Zalon: "It was very deliberate, very planned. I worked with my business partner to lay out the story before any music was actually composed, and then I brought in a voice actor to give life to the narrative. I used those voice introductions to inspire me as I composed each track. The recording process itself was pretty intense; I played all of the instruments, so it was really time-consuming to lay down each section and to weave it all together so it would sound natural. Our goal was to create the feeling of a full band playing in the studio, with energy and drive, and so it took a lot of work to build out the tracks without losing that vibe, that energy."
In A Final Word: VI [in the album’s booklet], it says “once you fall Into The Great Divide, you – and the world around you – may very well never be the same ever again." What does this mean?
Zalon: "It’s a little hokey, but it’s a play on the idea that The Hero’s Journey – which is the narrative structure of the album – changes people at a fundamental level. Here’s the storyline: our hero chooses to undertake a journey of epic proportion. He/she takes the first steps, and walks a path fraught with trials and tribulations. Eventually, our hero is ready for the big battle, the test that will take them to their stated destination, and so they step into the ring. But, unbelievably, they are DEFEATED! The hero actually loses. This is a huge blow, a devastating outcome. However, by losing, our hero realizes that they are not infallible, that they require new strengths to accomplish their goals. So [then] they reach deep, they use the lessons of their defeat to build up the courage to try again to reach for the brass ring, and this time they emerge victorious; they achieve their dream. Now, nobody who experiences that kind of journey ends up the same person as when they started. They are changed by the experience, born anew so to speak. And so that’s what we meant by that line, that you’ll never be the same again. Think about people throughout history who have lived the storyline I just described: people like Nelson Mandela, who labored in prison for 27 years before leading his country from apartheid to freedom. Or think of Muhammed Ali, who was defeated by the system for his anti-war beliefs before digging deep and emerging a champion from his rumble with George Foreman. There are countless stories that follow this narrative, but the one common theme is that the heroes in these stories are radically changed by the experience of going through it."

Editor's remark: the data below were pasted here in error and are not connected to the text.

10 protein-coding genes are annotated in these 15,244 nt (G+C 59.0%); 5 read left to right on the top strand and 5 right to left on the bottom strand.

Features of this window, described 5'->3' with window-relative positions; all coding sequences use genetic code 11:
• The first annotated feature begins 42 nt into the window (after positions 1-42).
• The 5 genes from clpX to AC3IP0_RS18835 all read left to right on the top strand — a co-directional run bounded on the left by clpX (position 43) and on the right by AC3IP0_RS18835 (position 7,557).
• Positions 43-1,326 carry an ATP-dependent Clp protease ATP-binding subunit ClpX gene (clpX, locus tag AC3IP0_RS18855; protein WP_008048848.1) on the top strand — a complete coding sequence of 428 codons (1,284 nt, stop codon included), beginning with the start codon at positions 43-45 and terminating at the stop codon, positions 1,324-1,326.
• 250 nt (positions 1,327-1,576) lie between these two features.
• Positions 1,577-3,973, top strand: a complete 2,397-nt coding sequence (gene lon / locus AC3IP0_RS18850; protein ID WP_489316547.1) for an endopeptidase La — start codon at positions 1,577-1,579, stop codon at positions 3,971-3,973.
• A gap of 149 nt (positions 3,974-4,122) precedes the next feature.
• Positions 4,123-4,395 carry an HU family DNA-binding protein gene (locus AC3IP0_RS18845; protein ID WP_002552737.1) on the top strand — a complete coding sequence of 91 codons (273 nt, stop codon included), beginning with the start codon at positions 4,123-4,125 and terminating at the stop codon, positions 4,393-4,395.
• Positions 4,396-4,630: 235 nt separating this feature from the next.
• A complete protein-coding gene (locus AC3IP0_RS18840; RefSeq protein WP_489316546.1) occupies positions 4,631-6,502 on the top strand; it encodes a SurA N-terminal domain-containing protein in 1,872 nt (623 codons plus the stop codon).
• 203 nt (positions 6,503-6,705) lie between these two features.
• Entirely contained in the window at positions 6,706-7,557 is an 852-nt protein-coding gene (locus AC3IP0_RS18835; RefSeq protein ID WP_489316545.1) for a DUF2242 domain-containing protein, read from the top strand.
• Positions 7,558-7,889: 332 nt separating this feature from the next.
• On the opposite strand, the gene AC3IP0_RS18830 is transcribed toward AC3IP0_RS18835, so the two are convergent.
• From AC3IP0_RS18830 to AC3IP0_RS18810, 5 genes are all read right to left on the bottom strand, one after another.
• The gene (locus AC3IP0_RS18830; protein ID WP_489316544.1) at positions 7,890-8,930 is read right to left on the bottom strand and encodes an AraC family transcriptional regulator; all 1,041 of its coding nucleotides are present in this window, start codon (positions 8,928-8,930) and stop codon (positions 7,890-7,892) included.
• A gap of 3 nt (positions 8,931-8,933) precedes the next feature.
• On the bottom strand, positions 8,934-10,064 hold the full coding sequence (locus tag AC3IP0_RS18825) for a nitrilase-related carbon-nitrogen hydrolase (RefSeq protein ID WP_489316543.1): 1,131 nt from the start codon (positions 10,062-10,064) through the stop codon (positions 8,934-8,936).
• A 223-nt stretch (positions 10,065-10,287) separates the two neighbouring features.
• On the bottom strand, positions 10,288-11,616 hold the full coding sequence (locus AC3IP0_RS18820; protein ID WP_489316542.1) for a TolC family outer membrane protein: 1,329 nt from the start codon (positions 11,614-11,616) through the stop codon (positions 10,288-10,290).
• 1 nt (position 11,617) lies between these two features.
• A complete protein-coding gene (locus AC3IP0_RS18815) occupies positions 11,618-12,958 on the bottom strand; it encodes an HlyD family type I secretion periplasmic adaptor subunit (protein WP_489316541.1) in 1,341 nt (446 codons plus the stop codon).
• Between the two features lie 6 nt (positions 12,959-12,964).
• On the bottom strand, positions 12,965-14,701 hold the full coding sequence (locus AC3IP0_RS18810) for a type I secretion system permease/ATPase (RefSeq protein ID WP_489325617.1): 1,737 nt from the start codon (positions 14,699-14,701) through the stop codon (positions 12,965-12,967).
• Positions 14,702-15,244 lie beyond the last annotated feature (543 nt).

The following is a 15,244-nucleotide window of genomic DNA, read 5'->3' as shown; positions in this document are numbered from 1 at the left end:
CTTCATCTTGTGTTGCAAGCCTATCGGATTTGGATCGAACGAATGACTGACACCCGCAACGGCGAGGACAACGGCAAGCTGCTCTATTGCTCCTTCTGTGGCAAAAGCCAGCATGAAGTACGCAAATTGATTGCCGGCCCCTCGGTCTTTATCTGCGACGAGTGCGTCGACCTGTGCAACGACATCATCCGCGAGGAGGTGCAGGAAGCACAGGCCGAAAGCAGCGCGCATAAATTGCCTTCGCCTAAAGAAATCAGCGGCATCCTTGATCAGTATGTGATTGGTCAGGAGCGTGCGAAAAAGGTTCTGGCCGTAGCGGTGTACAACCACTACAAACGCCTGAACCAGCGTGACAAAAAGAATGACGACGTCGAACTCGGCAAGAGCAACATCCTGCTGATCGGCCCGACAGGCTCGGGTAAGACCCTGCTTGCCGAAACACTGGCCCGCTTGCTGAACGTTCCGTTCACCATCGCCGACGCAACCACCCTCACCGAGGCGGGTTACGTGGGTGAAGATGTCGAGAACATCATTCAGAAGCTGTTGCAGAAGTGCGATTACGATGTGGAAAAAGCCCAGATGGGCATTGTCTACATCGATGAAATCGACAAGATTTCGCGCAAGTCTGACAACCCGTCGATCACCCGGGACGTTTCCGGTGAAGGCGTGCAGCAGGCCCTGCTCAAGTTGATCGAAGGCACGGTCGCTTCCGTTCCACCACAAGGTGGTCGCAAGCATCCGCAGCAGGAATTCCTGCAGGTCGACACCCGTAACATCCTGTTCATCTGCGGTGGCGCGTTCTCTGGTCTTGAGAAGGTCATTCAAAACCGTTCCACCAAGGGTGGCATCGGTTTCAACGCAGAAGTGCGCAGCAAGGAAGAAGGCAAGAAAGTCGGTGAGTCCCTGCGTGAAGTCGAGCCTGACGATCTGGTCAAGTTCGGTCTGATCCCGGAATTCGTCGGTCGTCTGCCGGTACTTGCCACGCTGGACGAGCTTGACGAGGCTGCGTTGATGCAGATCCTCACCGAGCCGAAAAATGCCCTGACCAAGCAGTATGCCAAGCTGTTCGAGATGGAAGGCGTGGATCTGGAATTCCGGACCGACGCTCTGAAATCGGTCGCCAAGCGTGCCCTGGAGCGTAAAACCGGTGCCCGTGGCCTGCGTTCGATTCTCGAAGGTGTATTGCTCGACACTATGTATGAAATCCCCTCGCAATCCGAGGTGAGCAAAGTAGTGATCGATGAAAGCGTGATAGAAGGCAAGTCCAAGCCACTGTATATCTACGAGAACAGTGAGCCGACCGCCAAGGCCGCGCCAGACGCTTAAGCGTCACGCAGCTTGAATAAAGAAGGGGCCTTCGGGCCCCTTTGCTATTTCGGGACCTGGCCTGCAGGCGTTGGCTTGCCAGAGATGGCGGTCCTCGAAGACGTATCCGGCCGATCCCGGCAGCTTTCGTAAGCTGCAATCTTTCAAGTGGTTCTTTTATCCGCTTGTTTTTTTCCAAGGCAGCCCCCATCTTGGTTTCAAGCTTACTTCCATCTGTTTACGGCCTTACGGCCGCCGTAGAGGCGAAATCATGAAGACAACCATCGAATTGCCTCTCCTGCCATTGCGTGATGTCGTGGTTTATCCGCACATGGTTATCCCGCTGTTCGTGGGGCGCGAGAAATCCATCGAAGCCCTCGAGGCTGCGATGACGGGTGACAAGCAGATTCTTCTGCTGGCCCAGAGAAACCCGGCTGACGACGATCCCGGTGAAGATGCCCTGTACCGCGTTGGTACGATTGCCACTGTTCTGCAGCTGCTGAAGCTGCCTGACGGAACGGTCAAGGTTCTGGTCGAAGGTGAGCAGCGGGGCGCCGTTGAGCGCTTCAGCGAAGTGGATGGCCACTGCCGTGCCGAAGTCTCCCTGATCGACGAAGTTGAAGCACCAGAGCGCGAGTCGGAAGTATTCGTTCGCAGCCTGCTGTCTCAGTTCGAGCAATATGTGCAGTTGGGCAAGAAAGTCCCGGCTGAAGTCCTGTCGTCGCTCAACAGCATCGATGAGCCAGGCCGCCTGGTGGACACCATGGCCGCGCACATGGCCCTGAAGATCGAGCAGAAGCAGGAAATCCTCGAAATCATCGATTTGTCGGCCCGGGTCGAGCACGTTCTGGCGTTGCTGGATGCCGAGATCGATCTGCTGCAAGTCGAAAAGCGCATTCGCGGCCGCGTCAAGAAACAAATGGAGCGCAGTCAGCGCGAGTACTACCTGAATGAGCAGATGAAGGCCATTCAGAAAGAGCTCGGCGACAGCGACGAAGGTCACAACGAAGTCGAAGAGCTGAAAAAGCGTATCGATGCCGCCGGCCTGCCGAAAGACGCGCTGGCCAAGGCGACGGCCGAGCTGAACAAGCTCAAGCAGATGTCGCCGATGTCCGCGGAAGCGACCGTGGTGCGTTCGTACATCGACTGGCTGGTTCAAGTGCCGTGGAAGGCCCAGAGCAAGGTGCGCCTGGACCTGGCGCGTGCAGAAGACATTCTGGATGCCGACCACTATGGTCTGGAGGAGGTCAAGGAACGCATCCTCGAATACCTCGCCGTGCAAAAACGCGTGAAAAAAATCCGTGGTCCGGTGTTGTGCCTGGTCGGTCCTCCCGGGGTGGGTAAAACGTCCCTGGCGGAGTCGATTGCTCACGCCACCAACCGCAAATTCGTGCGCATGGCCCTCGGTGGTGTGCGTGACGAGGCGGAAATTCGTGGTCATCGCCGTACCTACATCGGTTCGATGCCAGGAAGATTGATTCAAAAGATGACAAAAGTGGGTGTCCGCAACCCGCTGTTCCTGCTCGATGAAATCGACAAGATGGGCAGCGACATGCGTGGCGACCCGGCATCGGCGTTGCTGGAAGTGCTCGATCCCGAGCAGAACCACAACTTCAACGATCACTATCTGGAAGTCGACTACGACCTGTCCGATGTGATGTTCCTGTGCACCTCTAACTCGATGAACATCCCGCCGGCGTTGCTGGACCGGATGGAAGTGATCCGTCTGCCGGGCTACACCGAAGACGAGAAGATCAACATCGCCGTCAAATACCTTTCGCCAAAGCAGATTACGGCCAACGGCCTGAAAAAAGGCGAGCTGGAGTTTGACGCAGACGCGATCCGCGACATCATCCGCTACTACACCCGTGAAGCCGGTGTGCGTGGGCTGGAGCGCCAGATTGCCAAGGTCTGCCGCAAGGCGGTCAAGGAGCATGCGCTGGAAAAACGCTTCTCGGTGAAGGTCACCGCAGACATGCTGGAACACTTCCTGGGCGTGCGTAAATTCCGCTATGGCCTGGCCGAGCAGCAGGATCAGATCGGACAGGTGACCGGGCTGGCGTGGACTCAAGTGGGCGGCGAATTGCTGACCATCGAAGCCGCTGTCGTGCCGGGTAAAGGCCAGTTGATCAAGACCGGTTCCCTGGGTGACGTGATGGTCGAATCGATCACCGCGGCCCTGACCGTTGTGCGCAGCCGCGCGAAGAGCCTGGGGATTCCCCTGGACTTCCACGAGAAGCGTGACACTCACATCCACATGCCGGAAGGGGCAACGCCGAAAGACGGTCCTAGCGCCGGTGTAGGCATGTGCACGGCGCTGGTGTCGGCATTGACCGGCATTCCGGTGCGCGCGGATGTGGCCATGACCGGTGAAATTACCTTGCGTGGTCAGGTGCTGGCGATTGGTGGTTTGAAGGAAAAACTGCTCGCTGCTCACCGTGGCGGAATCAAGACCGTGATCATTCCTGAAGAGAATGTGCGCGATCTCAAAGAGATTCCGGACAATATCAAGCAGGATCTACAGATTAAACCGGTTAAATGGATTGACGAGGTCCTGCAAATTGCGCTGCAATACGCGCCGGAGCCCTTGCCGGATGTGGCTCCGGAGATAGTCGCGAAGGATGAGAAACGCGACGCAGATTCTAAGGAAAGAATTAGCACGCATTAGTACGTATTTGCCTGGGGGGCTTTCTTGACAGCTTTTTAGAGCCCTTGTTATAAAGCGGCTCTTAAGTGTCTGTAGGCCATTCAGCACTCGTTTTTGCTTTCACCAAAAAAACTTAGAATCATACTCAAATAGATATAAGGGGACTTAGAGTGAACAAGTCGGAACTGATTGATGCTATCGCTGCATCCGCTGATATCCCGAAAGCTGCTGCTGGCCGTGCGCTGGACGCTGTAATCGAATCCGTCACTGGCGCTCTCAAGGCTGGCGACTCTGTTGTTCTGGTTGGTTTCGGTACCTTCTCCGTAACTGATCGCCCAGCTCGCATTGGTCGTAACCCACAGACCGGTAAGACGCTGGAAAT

What is in store for ITGD? What are some important dates/events coming up that people should know about?
Zalon: "We’re working on new ways of connecting with people, new ways to tell stories with the music. I don’t have dates to share, but I can say that there are some really cool things that we’re planning, and that I’m really looking forward to talking about later in the year."